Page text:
Congressional Republicans have little reason to fear backlash from their own base if they defy President Trump on select policy issues.
That’s the clear message of a new Pew poll, which shows that a slight majority of conservative Republicans say they are okay with GOP members of Congress bucking Trump, and an even larger majority of moderate Republicans agree. Overall, 55 percent of Republicans and GOP-leaning independents say it is fine to break with Trump.
This question of an obligation to side with Trump came up most concretely in the abortive effort to pass the American Health Care Act. But it’s also relevant to a large number of issues on which Congress has backed Trump.
Though the poll doesn’t delve into particular issue areas, and doesn’t specify foreign or domestic policy, there are a whole series of topics this could apply to. Ranging from nondisclosure of his personal finances to personally profiting from taxpayer-financed vacations to Mar-a-Lago to the appointment of his seemingly unqualified son-in-law to a senior staff job, Trump has done things that one suspects most congressional Republicans would have found profoundly objectionable had they not been done by a Republican Party president.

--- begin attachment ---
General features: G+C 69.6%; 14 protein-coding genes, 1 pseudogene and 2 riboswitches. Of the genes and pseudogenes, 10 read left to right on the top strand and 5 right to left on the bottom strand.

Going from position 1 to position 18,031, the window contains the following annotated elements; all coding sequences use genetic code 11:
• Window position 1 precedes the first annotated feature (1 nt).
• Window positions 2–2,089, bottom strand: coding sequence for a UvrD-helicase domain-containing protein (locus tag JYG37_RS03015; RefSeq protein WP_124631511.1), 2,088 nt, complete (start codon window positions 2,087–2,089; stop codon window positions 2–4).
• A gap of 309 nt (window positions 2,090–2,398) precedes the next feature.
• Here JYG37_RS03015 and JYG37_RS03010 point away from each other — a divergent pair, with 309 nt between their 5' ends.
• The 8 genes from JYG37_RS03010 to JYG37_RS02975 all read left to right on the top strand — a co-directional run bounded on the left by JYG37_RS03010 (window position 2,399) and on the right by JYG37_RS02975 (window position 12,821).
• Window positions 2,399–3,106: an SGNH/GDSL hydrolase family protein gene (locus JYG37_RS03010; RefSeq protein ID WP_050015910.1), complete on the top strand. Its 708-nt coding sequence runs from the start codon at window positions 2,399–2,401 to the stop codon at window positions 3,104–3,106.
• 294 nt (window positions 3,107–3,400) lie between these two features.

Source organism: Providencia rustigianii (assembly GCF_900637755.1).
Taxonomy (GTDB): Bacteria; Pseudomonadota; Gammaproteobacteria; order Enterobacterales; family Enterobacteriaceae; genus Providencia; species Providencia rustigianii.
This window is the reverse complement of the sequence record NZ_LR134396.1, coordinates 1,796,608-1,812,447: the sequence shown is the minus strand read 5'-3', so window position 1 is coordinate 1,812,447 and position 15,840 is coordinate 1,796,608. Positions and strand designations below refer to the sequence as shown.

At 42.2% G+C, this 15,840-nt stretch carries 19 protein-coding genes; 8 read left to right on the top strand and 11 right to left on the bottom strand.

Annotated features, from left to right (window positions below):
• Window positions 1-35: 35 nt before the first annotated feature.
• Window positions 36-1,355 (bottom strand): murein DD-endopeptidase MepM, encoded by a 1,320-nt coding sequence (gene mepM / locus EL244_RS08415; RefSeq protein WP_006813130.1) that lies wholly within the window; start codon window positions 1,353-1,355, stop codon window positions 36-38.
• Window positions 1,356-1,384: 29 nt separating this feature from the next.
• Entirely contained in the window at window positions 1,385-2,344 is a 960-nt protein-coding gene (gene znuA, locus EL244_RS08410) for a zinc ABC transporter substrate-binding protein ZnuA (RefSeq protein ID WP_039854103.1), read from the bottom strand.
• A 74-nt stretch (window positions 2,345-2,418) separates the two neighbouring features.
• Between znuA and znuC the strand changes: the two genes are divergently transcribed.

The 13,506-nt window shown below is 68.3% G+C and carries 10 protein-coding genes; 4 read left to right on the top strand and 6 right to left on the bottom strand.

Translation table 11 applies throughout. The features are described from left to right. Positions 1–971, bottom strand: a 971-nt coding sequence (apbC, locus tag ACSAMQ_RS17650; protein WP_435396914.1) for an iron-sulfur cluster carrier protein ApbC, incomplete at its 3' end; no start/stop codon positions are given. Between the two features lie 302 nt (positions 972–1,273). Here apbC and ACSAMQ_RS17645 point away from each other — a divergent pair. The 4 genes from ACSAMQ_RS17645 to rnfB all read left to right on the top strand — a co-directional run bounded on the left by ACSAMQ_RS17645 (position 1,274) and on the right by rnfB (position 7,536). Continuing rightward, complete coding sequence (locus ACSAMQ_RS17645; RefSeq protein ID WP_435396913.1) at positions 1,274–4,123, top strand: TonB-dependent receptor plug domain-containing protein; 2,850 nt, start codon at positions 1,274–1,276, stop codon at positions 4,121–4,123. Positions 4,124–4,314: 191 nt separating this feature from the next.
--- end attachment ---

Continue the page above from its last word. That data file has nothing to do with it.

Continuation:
Obviously, to buck Trump publicly on these issues — and even more so to buck him with meaningful congressional oversight — would annoy the president. But this polling indicates that congressional Republicans have little reason to fear that annoying the president would objectively be a huge problem for them.
It’s possible they don’t realize this and are simply being more fearful than they objectively need to be. But it’s also possible that even though they don’t strictly approve of this kind of behavior, they think any effort to check it would be an unnecessary distraction from the larger and more important policy agenda of business deregulation and tax cuts.